11B.5 Tropical ocean surface energy balance variability: Linking weather to climate scales

Wednesday, 9 January 2013: 5:00 PM
Ballroom C (Austin Convention Center)
J. Brent Roberts, NASA/MSFC, Huntsville, AL; and C. A. Clayson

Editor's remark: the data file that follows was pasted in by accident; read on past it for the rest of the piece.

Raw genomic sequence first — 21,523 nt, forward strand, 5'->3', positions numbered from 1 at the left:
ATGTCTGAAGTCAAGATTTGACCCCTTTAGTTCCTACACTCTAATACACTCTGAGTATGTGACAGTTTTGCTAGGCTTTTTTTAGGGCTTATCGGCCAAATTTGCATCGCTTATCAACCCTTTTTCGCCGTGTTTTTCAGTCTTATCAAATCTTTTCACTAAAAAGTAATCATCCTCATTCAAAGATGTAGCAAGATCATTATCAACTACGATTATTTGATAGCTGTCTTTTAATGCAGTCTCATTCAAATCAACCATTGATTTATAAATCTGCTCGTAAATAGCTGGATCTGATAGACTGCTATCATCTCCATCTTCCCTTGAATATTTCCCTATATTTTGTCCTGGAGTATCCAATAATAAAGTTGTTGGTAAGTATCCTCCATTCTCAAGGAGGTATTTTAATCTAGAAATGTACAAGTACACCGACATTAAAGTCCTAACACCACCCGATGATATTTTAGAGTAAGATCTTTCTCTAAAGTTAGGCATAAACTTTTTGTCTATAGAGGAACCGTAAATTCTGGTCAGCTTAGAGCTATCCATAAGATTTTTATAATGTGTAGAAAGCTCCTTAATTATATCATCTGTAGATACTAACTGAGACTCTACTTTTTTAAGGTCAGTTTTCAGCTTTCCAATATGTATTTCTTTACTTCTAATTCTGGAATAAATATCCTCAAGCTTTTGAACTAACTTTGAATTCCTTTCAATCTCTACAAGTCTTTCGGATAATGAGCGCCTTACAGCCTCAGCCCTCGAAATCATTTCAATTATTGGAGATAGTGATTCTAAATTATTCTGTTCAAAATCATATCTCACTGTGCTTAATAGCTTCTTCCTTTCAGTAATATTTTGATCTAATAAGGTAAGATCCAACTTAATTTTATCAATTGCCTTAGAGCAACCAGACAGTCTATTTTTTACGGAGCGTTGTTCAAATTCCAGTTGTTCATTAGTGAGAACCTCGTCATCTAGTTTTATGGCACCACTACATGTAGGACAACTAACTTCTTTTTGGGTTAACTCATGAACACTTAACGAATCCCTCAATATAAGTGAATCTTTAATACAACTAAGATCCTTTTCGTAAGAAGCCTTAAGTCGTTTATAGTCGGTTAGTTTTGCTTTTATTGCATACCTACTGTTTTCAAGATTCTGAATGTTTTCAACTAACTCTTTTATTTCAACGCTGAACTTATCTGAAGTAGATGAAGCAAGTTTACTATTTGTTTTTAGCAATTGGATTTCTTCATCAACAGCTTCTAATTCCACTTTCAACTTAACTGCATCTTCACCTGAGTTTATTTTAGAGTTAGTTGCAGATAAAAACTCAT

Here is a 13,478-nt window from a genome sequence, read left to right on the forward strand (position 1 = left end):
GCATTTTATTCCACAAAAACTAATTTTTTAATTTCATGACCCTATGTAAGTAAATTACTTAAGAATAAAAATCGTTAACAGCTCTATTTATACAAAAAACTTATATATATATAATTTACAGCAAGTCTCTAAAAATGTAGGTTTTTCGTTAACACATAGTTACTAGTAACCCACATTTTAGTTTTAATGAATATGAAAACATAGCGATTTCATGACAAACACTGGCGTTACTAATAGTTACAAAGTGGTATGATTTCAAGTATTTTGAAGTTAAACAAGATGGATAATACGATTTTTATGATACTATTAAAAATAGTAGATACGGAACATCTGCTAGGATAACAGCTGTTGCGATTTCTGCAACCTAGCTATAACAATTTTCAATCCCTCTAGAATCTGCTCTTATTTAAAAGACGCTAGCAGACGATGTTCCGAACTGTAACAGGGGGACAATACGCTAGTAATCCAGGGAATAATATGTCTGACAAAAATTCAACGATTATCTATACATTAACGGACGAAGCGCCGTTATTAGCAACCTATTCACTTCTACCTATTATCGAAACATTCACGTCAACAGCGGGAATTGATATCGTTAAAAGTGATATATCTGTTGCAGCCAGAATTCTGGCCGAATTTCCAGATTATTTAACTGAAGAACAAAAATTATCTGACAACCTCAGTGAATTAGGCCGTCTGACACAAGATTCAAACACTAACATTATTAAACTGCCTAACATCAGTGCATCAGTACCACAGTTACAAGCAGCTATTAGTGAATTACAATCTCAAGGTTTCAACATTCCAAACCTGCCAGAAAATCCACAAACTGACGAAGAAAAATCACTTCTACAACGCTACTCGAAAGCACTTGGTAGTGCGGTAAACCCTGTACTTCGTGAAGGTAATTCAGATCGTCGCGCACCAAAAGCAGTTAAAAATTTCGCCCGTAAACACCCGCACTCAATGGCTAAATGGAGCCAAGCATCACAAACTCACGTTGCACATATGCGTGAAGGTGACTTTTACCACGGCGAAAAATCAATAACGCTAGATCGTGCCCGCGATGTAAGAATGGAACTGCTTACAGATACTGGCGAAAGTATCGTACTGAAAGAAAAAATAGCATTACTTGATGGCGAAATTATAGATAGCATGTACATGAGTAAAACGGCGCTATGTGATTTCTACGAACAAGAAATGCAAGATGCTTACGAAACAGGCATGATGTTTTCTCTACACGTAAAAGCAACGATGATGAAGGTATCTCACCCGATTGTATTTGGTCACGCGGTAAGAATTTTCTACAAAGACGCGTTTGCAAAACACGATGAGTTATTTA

Radiative and turbulent surface exchanges of heat and moisture across the atmosphere-ocean interface are fundamental components of the Earth's energy and water balance. Characterizing the spatiotemporal variability of these exchanges of heat and moisture is critical to understanding the global water and energy cycle variations, quantifying atmosphere-ocean feedbacks, and improving model predictability. These fluxes are integral components to tropical ocean-atmosphere variability; they can drive ocean mixed layer variations and modify the atmospheric boundary layer properties including moist static stability, thereby influencing larger-scale tropical dynamics. Non-parametric cluster-based classification of atmospheric and ocean surface properties has shown an ability to identify coherent weather regimes, each typically associated with similar properties and processes. Using satellite-based observational radiative and turbulent energy flux products, this study investigates the relationship between these weather states and surface energy processes within the context of tropical climate variability. Investigations of surface energy variations accompanying intraseasonal and interannual tropical variability often use composite-based analyses of the mean quantities of interest. Here, a similar compositing technique is employed, but the focus is on the distribution of the heat and moisture fluxes within their weather regimes. Are the observed changes in surface energy components dominated by changes in the frequency of the weather regimes or through changes in the associated fluxes within those regimes? It is this question that the presented work intends to address. The distribution of the surface heat and moisture fluxes is evaluated for both normal and non-normal states. By examining both phases of the climatic oscillations, the symmetry of energy and water cycle responses are considered.
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